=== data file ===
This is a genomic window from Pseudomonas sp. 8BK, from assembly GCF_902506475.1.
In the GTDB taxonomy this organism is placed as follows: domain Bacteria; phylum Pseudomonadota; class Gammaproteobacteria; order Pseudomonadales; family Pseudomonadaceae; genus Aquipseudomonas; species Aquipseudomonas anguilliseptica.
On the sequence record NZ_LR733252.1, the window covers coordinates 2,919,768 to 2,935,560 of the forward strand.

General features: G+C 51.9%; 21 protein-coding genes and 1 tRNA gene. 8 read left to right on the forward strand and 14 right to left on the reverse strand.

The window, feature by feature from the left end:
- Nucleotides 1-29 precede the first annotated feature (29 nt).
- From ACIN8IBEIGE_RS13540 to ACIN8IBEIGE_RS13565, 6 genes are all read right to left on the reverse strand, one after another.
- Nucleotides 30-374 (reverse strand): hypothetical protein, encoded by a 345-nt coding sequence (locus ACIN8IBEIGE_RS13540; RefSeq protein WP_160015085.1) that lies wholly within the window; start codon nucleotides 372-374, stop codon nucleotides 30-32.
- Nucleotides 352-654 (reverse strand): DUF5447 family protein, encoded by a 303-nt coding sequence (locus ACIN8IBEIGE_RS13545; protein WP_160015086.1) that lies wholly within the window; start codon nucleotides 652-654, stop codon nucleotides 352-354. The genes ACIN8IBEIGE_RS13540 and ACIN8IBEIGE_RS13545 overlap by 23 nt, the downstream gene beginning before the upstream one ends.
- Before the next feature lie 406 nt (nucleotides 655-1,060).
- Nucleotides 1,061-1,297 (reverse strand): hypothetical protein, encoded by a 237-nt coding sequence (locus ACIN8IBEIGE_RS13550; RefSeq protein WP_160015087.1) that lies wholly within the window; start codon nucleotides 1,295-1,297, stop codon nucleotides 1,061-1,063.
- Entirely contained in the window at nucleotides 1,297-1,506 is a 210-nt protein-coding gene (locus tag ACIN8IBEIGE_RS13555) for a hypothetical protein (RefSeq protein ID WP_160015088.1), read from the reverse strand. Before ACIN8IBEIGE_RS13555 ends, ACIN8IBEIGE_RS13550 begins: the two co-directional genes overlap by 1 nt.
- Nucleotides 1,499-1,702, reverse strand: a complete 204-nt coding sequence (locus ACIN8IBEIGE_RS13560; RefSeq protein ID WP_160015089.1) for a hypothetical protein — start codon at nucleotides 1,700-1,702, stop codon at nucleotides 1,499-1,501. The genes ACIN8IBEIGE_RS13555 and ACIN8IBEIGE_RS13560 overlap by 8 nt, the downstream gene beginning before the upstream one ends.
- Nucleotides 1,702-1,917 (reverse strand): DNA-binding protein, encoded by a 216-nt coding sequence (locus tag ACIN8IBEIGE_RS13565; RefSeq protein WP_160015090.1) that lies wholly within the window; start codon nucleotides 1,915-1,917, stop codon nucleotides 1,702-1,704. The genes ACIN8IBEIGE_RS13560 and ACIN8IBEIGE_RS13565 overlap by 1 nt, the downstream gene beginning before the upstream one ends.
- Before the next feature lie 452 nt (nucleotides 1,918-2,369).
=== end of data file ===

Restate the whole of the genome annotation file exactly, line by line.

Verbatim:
This is a genomic window from Pseudomonas sp. 8BK, from assembly GCF_902506475.1.
In the GTDB taxonomy this organism is placed as follows: domain Bacteria; phylum Pseudomonadota; class Gammaproteobacteria; order Pseudomonadales; family Pseudomonadaceae; genus Aquipseudomonas; species Aquipseudomonas anguilliseptica.
On the sequence record NZ_LR733252.1, the window covers coordinates 2,919,768 to 2,935,560 of the forward strand.

General features: G+C 51.9%; 21 protein-coding genes and 1 tRNA gene. 8 read left to right on the forward strand and 14 right to left on the reverse strand.

The window, feature by feature from the left end:
- Nucleotides 1-29 precede the first annotated feature (29 nt).
- From ACIN8IBEIGE_RS13540 to ACIN8IBEIGE_RS13565, 6 genes are all read right to left on the reverse strand, one after another.
- Nucleotides 30-374 (reverse strand): hypothetical protein, encoded by a 345-nt coding sequence (locus ACIN8IBEIGE_RS13540; RefSeq protein WP_160015085.1) that lies wholly within the window; start codon nucleotides 372-374, stop codon nucleotides 30-32.
- Nucleotides 352-654 (reverse strand): DUF5447 family protein, encoded by a 303-nt coding sequence (locus ACIN8IBEIGE_RS13545; protein WP_160015086.1) that lies wholly within the window; start codon nucleotides 652-654, stop codon nucleotides 352-354. The genes ACIN8IBEIGE_RS13540 and ACIN8IBEIGE_RS13545 overlap by 23 nt, the downstream gene beginning before the upstream one ends.
- Before the next feature lie 406 nt (nucleotides 655-1,060).
- Nucleotides 1,061-1,297 (reverse strand): hypothetical protein, encoded by a 237-nt coding sequence (locus ACIN8IBEIGE_RS13550; RefSeq protein WP_160015087.1) that lies wholly within the window; start codon nucleotides 1,295-1,297, stop codon nucleotides 1,061-1,063.
- Entirely contained in the window at nucleotides 1,297-1,506 is a 210-nt protein-coding gene (locus tag ACIN8IBEIGE_RS13555) for a hypothetical protein (RefSeq protein ID WP_160015088.1), read from the reverse strand. Before ACIN8IBEIGE_RS13555 ends, ACIN8IBEIGE_RS13550 begins: the two co-directional genes overlap by 1 nt.
- Nucleotides 1,499-1,702, reverse strand: a complete 204-nt coding sequence (locus ACIN8IBEIGE_RS13560; RefSeq protein ID WP_160015089.1) for a hypothetical protein — start codon at nucleotides 1,700-1,702, stop codon at nucleotides 1,499-1,501. The genes ACIN8IBEIGE_RS13555 and ACIN8IBEIGE_RS13560 overlap by 8 nt, the downstream gene beginning before the upstream one ends.
- Nucleotides 1,702-1,917 (reverse strand): DNA-binding protein, encoded by a 216-nt coding sequence (locus tag ACIN8IBEIGE_RS13565; RefSeq protein WP_160015090.1) that lies wholly within the window; start codon nucleotides 1,915-1,917, stop codon nucleotides 1,702-1,704. The genes ACIN8IBEIGE_RS13560 and ACIN8IBEIGE_RS13565 overlap by 1 nt, the downstream gene beginning before the upstream one ends.
- Before the next feature lie 452 nt (nucleotides 1,918-2,369).